How do projects present a business case for a go/no-go decision? Projects answer the following:
- What will it cost?
- What return will it realize?
- When will it realize that return?
The objective of a firm is to find assets that have more value to the firm than the cost to acquire. That is a rather vanilla statement, but important when discussing if mergers and acquisitions project classification.
The time value of money helps evaluate options and the time value of money is standard evaluator in corporate finance. In project management any one of the 3 project constraints of scope, time, and budget can not be modified without direct affect to the other 2.
In corporate finance the time value of money accounts for 2 of those 3 project constraints: time and budget (value). Both time and value are at the earliest stage of investment evaluation decisions.
When You Get Around
Without the time value of money in play an investment payoff is arbitrary and success evaluation impossible: a firm invests $1 in a project expected to pay $1.50 at a later date, without a set date for that return, how do we know if $1.50 is worth the $1 risk?
Let me borrow $100 from you. If you tell me, “no problem, but you have to give me $10 to borrow $100”. I may make that deal, happily. What would move my decision from “yay, here’s my off-shore account” to “nay, I reject your onerous usury fee? Time.
If I don’t have to worry about when I need to pay you back, I’m a very happy borrower. If I have to pay it back tomorrow perhaps I move along to another source.
When You Come Around
A merger or acquisition fails if it does not return the expected cash flows, above principle invested, within the time set for the investment decision.
A project fails if any 1 of the original project success measures of time, budget, and scope fails.
Original objectives have little to factor value without an element of time.
I expect a private equity firm, venture capitalist, or investment bank is rational, functional, and logical. In our example above, the time value of money offers a simple evaluation of failure as a pure financial decision without having to introduce any squishy or esoteric human capital factors.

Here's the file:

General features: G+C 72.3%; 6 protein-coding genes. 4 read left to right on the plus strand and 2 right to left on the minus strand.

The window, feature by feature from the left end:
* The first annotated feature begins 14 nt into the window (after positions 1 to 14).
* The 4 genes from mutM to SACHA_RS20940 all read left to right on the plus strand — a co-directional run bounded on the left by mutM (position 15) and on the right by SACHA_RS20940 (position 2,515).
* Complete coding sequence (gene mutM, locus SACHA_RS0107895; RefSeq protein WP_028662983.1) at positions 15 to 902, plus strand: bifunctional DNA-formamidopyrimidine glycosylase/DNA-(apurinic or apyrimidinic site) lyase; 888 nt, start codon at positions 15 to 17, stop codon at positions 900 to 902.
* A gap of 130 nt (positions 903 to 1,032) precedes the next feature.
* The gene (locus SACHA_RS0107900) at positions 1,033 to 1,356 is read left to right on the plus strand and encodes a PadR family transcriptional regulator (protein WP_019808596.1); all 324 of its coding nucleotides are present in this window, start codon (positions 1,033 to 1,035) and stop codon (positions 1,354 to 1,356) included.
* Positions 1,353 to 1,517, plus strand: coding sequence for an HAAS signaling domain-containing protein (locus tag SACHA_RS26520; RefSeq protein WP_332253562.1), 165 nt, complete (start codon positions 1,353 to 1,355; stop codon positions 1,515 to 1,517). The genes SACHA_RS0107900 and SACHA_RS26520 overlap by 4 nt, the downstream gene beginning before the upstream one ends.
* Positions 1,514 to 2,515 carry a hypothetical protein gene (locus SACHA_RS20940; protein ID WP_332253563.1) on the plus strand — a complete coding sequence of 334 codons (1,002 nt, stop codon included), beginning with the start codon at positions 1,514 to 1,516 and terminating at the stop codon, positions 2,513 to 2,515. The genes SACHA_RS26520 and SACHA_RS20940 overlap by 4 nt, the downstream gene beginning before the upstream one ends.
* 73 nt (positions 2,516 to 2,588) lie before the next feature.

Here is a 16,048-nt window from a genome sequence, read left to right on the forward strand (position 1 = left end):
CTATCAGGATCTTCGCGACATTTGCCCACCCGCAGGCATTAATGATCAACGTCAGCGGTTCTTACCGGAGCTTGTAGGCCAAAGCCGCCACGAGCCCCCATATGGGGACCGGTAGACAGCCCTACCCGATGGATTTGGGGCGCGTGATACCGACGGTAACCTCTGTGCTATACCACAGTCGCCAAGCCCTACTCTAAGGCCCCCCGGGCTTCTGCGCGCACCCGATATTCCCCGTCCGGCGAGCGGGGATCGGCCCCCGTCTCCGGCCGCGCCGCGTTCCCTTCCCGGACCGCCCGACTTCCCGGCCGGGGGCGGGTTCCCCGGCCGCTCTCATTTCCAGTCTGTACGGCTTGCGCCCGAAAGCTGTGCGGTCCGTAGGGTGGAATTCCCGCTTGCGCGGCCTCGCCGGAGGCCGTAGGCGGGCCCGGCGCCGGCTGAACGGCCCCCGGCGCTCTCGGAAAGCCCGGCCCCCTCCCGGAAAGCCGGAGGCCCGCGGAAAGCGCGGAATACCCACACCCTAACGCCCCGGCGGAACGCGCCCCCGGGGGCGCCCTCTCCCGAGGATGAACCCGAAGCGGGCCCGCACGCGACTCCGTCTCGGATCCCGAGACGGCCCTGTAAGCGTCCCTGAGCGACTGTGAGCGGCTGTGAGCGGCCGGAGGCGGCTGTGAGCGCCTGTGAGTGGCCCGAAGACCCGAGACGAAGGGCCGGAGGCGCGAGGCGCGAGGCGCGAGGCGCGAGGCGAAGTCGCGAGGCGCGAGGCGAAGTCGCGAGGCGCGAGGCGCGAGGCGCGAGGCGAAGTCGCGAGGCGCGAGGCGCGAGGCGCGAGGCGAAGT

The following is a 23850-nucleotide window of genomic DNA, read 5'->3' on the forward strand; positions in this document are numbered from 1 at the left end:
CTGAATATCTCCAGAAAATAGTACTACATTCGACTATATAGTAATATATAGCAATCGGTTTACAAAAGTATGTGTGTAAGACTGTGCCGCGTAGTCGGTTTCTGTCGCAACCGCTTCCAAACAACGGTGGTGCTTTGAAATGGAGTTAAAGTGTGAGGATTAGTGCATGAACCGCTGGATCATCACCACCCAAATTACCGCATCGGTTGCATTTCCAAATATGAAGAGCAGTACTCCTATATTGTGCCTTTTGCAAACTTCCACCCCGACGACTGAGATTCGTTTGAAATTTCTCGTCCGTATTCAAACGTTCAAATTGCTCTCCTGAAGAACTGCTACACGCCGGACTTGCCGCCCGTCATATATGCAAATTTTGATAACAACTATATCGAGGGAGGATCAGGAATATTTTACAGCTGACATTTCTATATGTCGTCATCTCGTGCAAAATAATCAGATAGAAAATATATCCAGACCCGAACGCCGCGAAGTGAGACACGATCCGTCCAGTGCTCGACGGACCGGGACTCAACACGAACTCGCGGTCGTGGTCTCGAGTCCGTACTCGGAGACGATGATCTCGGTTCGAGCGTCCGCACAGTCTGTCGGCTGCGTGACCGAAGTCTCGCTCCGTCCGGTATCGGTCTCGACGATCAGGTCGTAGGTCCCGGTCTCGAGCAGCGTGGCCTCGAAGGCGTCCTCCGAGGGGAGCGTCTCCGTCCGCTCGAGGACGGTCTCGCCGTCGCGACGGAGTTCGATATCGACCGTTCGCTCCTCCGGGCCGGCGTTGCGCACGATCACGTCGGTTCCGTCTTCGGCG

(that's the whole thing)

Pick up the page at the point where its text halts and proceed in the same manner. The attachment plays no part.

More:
However, if you thought human resources (HR) was squishy wait until the mergers and acquisitions (M&A) proves more squishy than human capital. With one word, I bring the M&A pixie dust known as: synergy.
Synergy is neither rational, functional, nor logical.
If HR used the word synergy in an accounting meeting? Laughed out of the room.
If HR or human capital used the word synergy in a corporate finance discussion? Sorry, only room for two at the table.
Ben McLure of Investopedia.com writes, “Synergy is the magic force that allows for enhanced cost efficiencies of the new business“.
Yikes! Circle the wagons.
Mr. McLure goes on further to describe this fickle temptress: synergy.
Synergy takes the form of revenue enhancement and cost savings. By merging, the companies hope to benefit from the following:
- Staff reductions – As every employee knows, mergers tend to mean job losses. Consider all the money saved from reducing the number of staff members from accounting, marketing and other departments. Job cuts will also include the former CEO, who typically leaves with a compensation package.
- Economies of scale – Yes, size matters. Whether it’s purchasing stationery or a new corporate IT system, a bigger company placing the orders can save more on costs. Mergers also translate into improved purchasing power to buy equipment or office supplies – when placing larger orders, companies have a greater ability to negotiate prices with their suppliers.
- Acquiring new technology – To stay competitive, companies need to stay on top of technological developments and their business applications. By buying a smaller company with unique technologies, a large company can maintain or develop a competitive edge.
- Improved market reach and industry visibility – Companies buy companies to reach new markets and grow revenues and earnings. A merge may expand two companies’ marketing and distribution, giving them new sales opportunities. A merger can also improve a company’s standing in the investment community: bigger firms often have an easier time raising capital than smaller ones.
Synergy takes a final course off the rails of sanity when value continues to languish unrealized and finally the CEO and all the bankers involved in the riches of the original transaction use even more magic to create an image of enhanced value.
It is time to move from synergy and back to reality.
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